Oh, you think you can hit a Minnesota high school girl’s fast-pitch softball delivery?
You probably can’t and if you do, it’s probably luck.
Just ask Eric Johnson, a 40-something photographer and writer with the Austin Daily Herald who accepted the challenge to try to hit against Austin High School and U16 softball pitcher Tori Gardner.
He considers it a success, he writes today, because he got a few hits. But it wasn’t pretty.
First, Tori is a quality pitcher. I know the world of rise balls, change-ups, curves, screwballs, etc, but standing at that plate and seeing a ball starting near your waist, end up near your shoulders is eye-opening or at least I think they were. Early on, the pitches were on me before I had a chance to really see what she was throwing.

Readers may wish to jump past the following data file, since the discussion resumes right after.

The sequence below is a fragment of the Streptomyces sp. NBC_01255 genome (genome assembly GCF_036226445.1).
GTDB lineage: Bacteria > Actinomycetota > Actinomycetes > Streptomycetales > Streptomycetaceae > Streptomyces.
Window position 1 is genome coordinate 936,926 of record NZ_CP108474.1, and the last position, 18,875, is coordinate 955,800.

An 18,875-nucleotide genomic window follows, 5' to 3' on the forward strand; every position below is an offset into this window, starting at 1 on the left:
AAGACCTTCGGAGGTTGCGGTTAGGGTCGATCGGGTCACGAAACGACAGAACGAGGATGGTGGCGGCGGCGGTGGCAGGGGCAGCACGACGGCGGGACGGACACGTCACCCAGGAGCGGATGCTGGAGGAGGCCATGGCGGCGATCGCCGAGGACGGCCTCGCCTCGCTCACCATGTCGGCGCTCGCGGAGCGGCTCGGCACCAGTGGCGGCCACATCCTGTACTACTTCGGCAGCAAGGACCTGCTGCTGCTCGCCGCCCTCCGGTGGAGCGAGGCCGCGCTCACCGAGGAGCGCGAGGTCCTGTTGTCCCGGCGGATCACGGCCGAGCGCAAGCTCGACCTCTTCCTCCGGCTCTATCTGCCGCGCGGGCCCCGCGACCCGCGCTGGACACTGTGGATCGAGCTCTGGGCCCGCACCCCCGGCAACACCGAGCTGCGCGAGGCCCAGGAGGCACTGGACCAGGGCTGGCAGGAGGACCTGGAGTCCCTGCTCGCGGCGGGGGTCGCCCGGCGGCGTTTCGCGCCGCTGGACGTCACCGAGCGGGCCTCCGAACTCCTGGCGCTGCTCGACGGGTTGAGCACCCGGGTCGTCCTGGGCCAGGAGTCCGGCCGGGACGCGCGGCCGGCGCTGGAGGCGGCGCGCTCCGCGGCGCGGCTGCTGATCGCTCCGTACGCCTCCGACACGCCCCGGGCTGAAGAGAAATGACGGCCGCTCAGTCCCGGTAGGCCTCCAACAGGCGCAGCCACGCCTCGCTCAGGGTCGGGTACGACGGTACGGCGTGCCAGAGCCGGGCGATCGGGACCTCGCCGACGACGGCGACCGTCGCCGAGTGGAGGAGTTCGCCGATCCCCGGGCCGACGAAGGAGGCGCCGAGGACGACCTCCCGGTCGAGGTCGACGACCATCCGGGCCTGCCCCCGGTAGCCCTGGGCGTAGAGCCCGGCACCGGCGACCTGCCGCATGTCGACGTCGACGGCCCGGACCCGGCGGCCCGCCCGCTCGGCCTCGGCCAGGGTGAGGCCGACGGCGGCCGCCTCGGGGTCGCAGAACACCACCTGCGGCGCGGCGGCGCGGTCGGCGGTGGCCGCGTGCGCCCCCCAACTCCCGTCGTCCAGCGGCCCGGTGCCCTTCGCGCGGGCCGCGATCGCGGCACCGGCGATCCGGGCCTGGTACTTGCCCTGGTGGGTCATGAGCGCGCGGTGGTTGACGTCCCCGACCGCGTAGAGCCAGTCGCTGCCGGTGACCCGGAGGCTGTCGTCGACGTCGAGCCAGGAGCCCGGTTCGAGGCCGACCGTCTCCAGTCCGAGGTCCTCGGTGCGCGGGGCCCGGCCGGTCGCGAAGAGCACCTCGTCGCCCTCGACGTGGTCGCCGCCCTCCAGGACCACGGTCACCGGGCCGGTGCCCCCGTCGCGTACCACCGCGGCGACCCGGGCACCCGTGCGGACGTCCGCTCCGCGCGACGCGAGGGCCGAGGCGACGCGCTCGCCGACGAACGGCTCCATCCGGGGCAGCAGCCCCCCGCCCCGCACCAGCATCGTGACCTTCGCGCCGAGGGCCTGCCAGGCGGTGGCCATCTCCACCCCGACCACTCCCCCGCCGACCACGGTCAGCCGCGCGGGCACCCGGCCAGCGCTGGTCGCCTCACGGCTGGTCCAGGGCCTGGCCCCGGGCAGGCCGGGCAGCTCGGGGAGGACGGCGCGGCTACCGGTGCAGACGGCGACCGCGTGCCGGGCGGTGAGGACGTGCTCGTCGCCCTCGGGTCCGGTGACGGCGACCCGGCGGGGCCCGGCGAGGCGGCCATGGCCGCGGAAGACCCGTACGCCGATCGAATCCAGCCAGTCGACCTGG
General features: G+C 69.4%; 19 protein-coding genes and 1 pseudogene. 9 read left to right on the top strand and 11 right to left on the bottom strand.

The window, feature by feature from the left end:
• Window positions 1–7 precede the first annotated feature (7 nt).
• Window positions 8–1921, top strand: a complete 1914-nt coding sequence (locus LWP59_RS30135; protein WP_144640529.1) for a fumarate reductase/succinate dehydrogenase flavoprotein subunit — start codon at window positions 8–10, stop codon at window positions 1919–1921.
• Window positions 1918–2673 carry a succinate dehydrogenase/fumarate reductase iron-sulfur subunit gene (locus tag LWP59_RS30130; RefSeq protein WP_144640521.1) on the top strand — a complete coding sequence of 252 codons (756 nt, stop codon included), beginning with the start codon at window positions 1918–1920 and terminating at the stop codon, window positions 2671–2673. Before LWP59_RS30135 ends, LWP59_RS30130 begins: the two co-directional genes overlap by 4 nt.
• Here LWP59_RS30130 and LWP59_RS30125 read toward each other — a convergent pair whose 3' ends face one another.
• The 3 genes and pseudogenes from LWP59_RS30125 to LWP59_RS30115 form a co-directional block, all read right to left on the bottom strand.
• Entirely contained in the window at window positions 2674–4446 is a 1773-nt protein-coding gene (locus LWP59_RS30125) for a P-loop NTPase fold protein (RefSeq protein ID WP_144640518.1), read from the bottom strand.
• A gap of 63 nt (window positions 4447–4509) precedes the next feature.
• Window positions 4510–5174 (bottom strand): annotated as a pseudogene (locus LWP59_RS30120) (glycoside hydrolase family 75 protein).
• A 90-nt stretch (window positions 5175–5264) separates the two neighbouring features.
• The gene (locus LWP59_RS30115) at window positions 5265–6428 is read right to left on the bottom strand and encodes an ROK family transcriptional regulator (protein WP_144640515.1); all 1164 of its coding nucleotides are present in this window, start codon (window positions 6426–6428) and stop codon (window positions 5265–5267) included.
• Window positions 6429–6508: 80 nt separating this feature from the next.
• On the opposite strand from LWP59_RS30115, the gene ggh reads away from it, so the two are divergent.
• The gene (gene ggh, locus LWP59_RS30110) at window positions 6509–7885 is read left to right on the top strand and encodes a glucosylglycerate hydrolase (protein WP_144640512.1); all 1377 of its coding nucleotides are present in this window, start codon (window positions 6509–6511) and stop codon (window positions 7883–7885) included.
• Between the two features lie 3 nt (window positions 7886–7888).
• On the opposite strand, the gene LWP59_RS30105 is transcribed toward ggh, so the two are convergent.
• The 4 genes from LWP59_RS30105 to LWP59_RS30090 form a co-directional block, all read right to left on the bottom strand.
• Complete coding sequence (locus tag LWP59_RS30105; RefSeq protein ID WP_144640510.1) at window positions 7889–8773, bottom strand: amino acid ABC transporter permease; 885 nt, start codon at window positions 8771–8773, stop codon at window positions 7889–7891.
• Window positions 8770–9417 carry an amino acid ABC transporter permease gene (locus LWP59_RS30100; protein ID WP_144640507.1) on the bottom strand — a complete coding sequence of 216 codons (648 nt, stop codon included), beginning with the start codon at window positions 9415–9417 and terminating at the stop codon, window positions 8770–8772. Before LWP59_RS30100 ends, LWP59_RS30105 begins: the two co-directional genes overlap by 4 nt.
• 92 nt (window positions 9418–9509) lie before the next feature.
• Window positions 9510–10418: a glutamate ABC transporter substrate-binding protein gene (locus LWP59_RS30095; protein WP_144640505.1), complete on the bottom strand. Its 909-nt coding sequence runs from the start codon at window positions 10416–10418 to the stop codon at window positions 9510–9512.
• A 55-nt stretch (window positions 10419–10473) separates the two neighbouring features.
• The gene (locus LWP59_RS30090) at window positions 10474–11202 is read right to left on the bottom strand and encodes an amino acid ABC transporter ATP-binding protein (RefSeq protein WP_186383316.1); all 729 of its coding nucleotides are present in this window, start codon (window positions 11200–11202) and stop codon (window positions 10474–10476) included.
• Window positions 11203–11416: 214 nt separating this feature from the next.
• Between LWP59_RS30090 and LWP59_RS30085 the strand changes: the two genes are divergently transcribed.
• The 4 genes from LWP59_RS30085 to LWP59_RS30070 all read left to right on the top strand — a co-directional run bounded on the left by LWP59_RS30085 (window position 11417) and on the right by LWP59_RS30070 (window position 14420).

I meant to get a list of the pitches Tori threw, but became distracted with just the task of picking up the ball.
In baseball, you are taught to see the ball come out of the pitcher’s hand. In softball, I tried to do the same, but suddenly it’s coming from off of Tori’s hip. I tried to concentrate on the movement — the windmill of her arm — but as it comes around you lose the ball, not the mention that once she starts rolling, it goes fast. It seemed to disappear in that moment only to reappear in Jenna’s.
Finding the timing is quite possibly the most difficult thing I had to get down. And really, it could be attributed to why change-ups in softball look so effective. A fastball gets to you quick, the short distance making it seem even quicker, but just as you get the timing down, the change-up comes in. The adage of “pull the string,” is so adequate.
Is there anything better than the sound of high school kids giggling at the exploits of the elderly?